It was very hard to adapt to this new way of life at first. My mother didn't understand it at all. She'd throw a fit every time I'd come home from school and lock myself in my room. She thought I was doing drugs, snuffing to be exact. She thought I was purposely getting high off of the paint fumes. It didn't take long for us to really part ways. She was never the perfect mother, but when I secluded myself, she almost seemed to welcome it. I think we may have said a total of a hundred words to each other up until the time I moved out at seventeen.
I have always thought I was complete in myself. I was wrong. Eventually, not having anyone to talk to, no one to care about, really made me quite sad. I wasn't about to change who I was or what I was doing, but I didn't want to be alone either. I still don't want to be alone. All I've wanted is for someone to understand. I realized that was never going to happen and that's when it first started . . . when I acquired the box.
I'm sorry. I'm letting too much out right now. I've gotta get out of here.
You are and forever will be my serenity.
When I finished writing, I closed the journal a little harder than necessary and shook my head with the realization of what I was about to reveal. The reality of what the box is has always repulsed me despite the comfort it brings. After brushing off the orange and yellow leaves that clung to my jeans, I walked out of the wooded area and proceeded down the main drag in New Jollie, New York. Haskell Street was always busy with tourists walking from one local shop to another. Most of those who visited were in search of some peace and relaxation and the art galleries and small shops that lined the town provided just that. New Jollie had certain features that attracted tourists from around the country. Some of the best blues clubs, the art gallery that featured only local artists, including myself, little shops filled with handmade trinkets. There wasn't a Big Box store for miles which made New Jollie truly a special place.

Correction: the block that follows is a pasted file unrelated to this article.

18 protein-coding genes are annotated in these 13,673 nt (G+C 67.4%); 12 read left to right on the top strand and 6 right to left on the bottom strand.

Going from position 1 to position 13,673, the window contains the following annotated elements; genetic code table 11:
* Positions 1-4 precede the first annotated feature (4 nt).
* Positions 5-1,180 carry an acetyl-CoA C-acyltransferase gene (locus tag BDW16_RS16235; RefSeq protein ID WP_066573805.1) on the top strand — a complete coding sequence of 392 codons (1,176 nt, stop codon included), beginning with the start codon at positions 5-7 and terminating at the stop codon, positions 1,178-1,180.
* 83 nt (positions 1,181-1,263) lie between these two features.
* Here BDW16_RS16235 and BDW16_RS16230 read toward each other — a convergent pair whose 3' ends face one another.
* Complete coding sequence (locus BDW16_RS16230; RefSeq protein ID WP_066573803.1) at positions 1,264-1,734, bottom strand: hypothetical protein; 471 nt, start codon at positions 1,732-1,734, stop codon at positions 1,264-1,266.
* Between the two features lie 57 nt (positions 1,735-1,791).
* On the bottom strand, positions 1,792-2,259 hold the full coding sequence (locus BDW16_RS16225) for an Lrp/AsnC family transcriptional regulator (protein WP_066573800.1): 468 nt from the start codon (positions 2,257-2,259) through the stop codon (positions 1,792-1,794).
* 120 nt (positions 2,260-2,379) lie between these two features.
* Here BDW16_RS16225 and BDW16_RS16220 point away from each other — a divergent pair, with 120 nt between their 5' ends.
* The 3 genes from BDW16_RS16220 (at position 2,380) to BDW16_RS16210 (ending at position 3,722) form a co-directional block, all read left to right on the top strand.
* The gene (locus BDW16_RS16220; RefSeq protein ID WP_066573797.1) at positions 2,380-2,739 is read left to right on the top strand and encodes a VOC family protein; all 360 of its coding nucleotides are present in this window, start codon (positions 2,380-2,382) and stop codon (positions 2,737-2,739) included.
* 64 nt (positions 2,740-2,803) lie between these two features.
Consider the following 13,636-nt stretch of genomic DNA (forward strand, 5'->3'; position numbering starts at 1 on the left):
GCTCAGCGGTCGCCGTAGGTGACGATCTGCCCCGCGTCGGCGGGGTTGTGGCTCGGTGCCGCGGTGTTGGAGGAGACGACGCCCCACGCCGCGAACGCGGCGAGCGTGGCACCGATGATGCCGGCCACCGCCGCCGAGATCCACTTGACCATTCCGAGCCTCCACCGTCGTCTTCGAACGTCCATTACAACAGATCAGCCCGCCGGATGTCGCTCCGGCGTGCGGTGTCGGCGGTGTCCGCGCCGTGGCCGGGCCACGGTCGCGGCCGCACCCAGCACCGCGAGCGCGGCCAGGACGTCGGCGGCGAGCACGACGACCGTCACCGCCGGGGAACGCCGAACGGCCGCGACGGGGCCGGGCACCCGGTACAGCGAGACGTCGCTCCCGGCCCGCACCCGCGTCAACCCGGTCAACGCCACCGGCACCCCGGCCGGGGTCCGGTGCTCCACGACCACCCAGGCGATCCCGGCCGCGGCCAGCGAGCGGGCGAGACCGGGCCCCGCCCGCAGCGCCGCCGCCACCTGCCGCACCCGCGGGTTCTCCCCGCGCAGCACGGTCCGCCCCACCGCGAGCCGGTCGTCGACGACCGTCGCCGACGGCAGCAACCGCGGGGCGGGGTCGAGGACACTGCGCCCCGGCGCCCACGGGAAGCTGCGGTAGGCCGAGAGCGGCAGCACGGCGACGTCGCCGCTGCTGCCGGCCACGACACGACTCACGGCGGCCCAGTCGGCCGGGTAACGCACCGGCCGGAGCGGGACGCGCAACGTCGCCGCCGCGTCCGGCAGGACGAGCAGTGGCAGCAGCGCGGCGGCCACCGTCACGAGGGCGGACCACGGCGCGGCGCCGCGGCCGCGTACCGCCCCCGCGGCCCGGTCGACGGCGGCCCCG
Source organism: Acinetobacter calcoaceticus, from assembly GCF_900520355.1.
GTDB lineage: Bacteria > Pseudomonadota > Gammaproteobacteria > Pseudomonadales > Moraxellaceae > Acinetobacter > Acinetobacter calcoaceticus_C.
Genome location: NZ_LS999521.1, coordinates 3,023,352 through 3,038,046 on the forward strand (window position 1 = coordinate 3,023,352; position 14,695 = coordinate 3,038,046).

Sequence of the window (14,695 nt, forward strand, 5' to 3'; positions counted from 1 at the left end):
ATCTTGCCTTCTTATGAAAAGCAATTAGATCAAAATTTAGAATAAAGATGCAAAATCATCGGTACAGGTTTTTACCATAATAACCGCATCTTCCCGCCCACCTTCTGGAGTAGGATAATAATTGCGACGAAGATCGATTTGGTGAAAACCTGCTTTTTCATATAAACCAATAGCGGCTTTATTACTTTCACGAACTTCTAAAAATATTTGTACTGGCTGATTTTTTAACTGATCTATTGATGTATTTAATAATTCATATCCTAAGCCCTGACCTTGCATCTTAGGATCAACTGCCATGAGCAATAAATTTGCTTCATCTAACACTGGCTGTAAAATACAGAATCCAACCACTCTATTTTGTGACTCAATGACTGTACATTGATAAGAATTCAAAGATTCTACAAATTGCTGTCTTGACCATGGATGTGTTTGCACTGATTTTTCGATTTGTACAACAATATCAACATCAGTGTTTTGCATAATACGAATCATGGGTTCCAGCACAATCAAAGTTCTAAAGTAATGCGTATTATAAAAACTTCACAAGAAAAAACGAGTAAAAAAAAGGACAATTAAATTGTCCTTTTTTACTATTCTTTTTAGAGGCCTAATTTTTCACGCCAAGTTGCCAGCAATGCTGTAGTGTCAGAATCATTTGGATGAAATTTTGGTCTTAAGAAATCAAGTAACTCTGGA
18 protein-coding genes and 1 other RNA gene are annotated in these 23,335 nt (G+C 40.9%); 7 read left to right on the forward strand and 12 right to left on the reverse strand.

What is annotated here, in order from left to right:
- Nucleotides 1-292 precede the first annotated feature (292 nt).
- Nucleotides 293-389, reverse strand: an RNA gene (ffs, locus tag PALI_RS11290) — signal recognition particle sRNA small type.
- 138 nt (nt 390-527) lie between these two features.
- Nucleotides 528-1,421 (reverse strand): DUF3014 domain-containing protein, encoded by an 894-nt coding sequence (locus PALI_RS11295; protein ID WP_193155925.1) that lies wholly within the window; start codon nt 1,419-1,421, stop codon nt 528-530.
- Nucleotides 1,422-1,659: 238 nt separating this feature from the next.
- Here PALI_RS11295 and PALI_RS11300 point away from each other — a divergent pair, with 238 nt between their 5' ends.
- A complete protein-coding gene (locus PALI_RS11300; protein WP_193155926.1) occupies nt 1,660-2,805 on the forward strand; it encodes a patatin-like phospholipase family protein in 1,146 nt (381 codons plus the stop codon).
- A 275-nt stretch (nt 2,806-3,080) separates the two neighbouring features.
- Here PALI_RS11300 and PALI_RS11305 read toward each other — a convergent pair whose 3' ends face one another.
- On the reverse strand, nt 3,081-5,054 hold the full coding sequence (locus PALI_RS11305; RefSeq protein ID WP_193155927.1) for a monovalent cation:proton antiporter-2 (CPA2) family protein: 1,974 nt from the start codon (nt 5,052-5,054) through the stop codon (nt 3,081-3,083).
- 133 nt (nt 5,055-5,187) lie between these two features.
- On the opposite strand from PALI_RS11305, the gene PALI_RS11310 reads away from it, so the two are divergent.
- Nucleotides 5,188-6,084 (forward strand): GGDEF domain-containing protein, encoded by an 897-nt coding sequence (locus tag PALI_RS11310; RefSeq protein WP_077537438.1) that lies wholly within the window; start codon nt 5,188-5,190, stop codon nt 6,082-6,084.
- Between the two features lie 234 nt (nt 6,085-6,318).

I never take the time to really look at the beauty of New Jollie anymore. It's getting more difficult to find. I guess when you live somewhere long enough it just seems like the negative aspects are more prevalent. Over the years New Jollie has become an extremely poor community with an abundance of homeless youths running the streets. There were at least five homeless shelters and soup kitchens in this tiny town that I tried to volunteer at whenever I could.
As I got closer to my apartment, my eyes fell upon a girl who was obviously once very beautiful, huddled in the corner of an alleyway. She was undoubtedly another street kid with her greasy hair and torn clothes, yet I was able to see the beauty within her. Both her eyes were blackened and she was shaking. I wondered what could have happened to her. I couldn't help but stare, she was so beautiful but she looked so lost. Her eyes were so blue, I could see them from where I stood, and they seemed to hold all the innocence of a child.
As I walked closer, the girl raised her saddened eyes and took notice of me. Suddenly, she shot up and ran around the corner before I could even call out to her. I tried to run after her but she was gone. It all happened so fast, I almost wondered if I had imagined her. As I pondered that idea for a moment, I heard something from above me. When I looked up I couldn't help but notice the intricate details of the architecture on the building that stood before me.
The arched windows had to be at least eight feet high, the first two floors boarded up because they had been broken. The stone steps that led to the door were all cracked and falling apart from no maintenance after several years of the harsh upstate New York winters. I knew the building used to be an apartment building for upper class citizens, but that's all I knew. I must have walked past the building a million times since I was a child, but I never really noticed just how beautiful it was until now. I wondered what it might look like inside. I wanted to go in but I knew I shouldn't. There was no way I could go in today, the cops liked to wander this area too much. Maybe sometime when I was down here at night I'd take the chance.